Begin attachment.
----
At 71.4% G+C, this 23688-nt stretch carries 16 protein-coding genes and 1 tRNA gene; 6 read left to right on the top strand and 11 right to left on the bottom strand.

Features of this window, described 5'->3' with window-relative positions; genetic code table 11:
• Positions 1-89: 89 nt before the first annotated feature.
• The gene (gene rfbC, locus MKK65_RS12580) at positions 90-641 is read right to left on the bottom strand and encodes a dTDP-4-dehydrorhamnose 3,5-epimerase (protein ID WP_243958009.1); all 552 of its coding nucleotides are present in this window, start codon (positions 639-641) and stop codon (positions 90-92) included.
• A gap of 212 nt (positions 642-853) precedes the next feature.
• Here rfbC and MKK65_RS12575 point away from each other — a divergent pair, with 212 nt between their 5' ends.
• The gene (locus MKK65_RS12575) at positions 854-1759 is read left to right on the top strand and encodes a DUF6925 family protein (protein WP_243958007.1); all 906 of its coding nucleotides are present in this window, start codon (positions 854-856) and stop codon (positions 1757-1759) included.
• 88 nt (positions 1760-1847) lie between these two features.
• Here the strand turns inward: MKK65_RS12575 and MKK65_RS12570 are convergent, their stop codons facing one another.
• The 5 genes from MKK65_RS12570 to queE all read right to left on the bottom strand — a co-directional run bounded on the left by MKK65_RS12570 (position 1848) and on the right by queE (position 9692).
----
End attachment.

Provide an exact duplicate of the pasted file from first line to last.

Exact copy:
At 71.4% G+C, this 23688-nt stretch carries 16 protein-coding genes and 1 tRNA gene; 6 read left to right on the top strand and 11 right to left on the bottom strand.

Features of this window, described 5'->3' with window-relative positions; genetic code table 11:
• Positions 1-89: 89 nt before the first annotated feature.
• The gene (gene rfbC, locus MKK65_RS12580) at positions 90-641 is read right to left on the bottom strand and encodes a dTDP-4-dehydrorhamnose 3,5-epimerase (protein ID WP_243958009.1); all 552 of its coding nucleotides are present in this window, start codon (positions 639-641) and stop codon (positions 90-92) included.
• A gap of 212 nt (positions 642-853) precedes the next feature.
• Here rfbC and MKK65_RS12575 point away from each other — a divergent pair, with 212 nt between their 5' ends.
• The gene (locus MKK65_RS12575) at positions 854-1759 is read left to right on the top strand and encodes a DUF6925 family protein (protein WP_243958007.1); all 906 of its coding nucleotides are present in this window, start codon (positions 854-856) and stop codon (positions 1757-1759) included.
• 88 nt (positions 1760-1847) lie between these two features.
• Here the strand turns inward: MKK65_RS12575 and MKK65_RS12570 are convergent, their stop codons facing one another.
• The 5 genes from MKK65_RS12570 to queE all read right to left on the bottom strand — a co-directional run bounded on the left by MKK65_RS12570 (position 1848) and on the right by queE (position 9692).